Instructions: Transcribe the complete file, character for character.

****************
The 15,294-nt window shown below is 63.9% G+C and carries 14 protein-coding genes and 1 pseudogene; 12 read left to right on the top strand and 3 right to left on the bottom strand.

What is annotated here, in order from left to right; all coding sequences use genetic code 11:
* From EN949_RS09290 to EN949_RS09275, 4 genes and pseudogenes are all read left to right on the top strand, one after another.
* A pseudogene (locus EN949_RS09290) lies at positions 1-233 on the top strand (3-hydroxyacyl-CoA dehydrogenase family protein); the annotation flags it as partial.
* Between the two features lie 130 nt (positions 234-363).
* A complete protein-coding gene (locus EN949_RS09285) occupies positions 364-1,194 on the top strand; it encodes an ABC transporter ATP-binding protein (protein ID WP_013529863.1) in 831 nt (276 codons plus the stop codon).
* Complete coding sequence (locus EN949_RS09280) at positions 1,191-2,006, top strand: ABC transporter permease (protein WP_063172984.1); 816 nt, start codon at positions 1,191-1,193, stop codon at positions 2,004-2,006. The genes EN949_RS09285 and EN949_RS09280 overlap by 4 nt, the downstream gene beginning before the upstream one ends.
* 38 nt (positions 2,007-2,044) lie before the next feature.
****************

The 15,294-nt window shown below is 63.9% G+C and carries 14 protein-coding genes and 1 pseudogene; 12 read left to right on the top strand and 3 right to left on the bottom strand.

What is annotated here, in order from left to right; all coding sequences use genetic code 11:
* From EN949_RS09290 to EN949_RS09275, 4 genes and pseudogenes are all read left to right on the top strand, one after another.
* A pseudogene (locus EN949_RS09290) lies at positions 1-233 on the top strand (3-hydroxyacyl-CoA dehydrogenase family protein); the annotation flags it as partial.
* Between the two features lie 130 nt (positions 234-363).
* A complete protein-coding gene (locus EN949_RS09285) occupies positions 364-1,194 on the top strand; it encodes an ABC transporter ATP-binding protein (protein ID WP_013529863.1) in 831 nt (276 codons plus the stop codon).
* Complete coding sequence (locus EN949_RS09280) at positions 1,191-2,006, top strand: ABC transporter permease (protein WP_063172984.1); 816 nt, start codon at positions 1,191-1,193, stop codon at positions 2,004-2,006. The genes EN949_RS09285 and EN949_RS09280 overlap by 4 nt, the downstream gene beginning before the upstream one ends.
* 38 nt (positions 2,007-2,044) lie before the next feature.